Too Good to be True? Englewood Students Suffer through CPS Reform

 /  Feb. 26, 2018, 9:11 p.m.


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Maybe it was too good to be true. In the summer of 2017, Chicago Public Schools announced that Englewood would soon be home to a new high school, an $85 million project set to open in the fall of 2019. The new high school will have a host of new sports fields, and its curriculum will focus on STEM and preparing students for postsecondary education. The new school will also offer the international baccalaureate program, dual-credit enrollment, career and technical education, apprenticeships, internships, and externships.

And yet, in what is becoming an inevitable cycle for Chicago Public Schools, the renovations come at a cost. In order to build the new school, CPS announced, four of Englewood’s existing high schools would be closed in the summer of 2018, leaving their students to find other schools to teach them for the next three years.

“If you all knock this down, where are we going to go?” asked Robeson High School junior Jakil Benson in an interview with the Chicago Tribune.

Eventually, CPS would decide to “phase out,” rather than outright close, the four schools, but at first their answer was that students should relocate to one of four neighborhood schools—Chicago Vocational, Bogan, Phillips Academy and Gage Park—whose boundaries had been extended in order to accomodate students leaving the four closing high schools. Robeson, along with Hope, Harper, and TEAM Englewood high schools, has been struggling in recent years. Harper, Hope, and Robeson are among Chicago’s most under-enrolled, underperforming, and underfunded schools. This past fall, the four schools enrolled only 450 freshmen between them. Additionally, nearly four thousand students who live in the boundaries of the four schools chose to go to a different school. U.S. News estimates Robeson to have the lowest graduation rate, at 41 percent (Harper has 63 percent, Hope has 68 percent, and TEAM Englewood has 91 percent).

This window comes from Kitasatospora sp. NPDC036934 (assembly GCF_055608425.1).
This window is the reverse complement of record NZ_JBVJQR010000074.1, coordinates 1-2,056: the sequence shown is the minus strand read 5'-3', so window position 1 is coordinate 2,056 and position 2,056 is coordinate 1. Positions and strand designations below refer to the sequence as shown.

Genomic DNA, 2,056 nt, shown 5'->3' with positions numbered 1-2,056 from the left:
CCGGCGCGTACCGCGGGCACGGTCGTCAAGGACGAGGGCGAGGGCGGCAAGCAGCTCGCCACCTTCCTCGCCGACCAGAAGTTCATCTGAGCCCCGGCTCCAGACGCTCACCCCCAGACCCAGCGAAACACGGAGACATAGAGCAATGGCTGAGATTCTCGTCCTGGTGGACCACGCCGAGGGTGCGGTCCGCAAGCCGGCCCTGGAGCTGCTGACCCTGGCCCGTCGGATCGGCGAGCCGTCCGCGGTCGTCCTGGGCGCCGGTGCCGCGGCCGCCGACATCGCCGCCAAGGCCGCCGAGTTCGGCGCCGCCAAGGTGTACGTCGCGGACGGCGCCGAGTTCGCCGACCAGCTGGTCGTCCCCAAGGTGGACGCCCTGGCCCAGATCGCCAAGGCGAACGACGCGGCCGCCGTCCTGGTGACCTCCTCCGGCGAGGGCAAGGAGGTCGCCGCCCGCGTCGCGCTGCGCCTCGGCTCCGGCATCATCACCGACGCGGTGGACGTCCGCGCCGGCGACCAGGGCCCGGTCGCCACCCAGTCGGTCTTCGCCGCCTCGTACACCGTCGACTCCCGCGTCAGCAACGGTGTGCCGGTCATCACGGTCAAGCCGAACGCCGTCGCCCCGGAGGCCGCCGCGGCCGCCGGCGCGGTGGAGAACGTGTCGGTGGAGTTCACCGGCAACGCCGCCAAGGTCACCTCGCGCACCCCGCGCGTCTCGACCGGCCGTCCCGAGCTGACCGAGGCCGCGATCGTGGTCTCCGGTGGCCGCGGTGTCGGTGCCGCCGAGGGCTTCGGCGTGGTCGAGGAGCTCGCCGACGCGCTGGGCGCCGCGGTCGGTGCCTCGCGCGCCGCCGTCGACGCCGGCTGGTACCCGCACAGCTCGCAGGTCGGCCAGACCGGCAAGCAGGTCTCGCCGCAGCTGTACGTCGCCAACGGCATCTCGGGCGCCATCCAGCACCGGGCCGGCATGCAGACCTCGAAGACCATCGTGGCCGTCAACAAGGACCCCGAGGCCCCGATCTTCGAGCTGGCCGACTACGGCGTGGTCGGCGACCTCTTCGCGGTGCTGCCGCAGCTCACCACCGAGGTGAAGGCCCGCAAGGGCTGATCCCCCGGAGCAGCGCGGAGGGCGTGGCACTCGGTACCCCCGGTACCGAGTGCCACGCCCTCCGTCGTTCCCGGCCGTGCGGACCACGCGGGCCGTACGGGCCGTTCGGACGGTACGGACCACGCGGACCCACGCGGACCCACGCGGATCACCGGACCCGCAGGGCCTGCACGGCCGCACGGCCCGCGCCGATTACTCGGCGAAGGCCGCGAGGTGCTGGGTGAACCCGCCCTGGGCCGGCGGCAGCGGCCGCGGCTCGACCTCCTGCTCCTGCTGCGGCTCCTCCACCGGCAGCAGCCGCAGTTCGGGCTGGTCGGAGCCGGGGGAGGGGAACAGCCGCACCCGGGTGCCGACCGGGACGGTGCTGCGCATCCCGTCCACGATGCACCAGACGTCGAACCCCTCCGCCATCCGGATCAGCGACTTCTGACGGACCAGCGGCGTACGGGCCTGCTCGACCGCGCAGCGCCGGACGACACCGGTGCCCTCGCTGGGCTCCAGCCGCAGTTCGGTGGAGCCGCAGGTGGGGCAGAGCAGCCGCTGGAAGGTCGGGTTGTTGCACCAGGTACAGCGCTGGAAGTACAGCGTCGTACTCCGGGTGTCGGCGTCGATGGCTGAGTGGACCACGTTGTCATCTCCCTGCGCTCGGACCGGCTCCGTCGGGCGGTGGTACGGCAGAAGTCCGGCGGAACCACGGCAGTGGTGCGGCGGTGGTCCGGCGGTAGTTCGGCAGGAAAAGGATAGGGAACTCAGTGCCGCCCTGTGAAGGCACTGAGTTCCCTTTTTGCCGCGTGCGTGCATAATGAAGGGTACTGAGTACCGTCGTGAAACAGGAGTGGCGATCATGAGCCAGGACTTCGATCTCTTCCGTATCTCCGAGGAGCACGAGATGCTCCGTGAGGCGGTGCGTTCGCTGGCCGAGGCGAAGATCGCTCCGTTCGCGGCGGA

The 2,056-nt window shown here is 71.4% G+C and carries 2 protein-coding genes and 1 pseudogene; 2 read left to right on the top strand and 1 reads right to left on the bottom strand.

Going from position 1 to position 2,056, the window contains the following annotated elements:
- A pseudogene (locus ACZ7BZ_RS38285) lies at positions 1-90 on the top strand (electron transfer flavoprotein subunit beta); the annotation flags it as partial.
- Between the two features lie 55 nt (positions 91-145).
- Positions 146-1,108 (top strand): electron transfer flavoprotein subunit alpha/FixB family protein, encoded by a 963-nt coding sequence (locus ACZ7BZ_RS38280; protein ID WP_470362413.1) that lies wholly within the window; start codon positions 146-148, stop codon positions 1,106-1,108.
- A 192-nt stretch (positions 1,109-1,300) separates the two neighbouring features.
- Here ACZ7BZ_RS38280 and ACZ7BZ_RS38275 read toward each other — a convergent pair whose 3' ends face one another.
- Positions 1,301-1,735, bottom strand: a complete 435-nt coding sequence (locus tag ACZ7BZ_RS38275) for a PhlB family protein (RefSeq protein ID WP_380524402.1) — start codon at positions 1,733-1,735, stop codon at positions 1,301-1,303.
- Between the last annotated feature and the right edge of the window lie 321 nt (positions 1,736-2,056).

Although their numbers are small, students and parents at the four Englewood schools are a force to be reckoned with in advocating for their education. In the wake of the announcement, students, parents, teachers, and organizers began protesting against the closings of their school. Crowds of students and parents flooded into three community meetings to beg officials to keep their schools open. Elected officials marched to City Hall to advocate to keep the schools open.

"Low-income, black children continue to bear the brunt of CPS's failure with its reforms,” said State Senator Jackie Collins at the rally. “It's long past time for CPS to become responsible by establishing a serious, long-term effort to evaluate programs based on scientific methods, evidence and sound educational services so that we stop damaging children.”

The protests escalated leading up to a February deadline by which the Chicago Board of Education would vote on the proposal. The protests appear to have worked, because on Monday, February 12, CPS officials announced that three of the schools—Harper, Hope and TEAM Englewood—would be phased out rather than shut down. Students at the three schools will have the option to continue to attend their schools, but no new freshmen will be admitted. By the time the current freshman class graduates, they will be the only students in the schools. Robeson will still be shut down this summer, however, as the new project will be built on its site.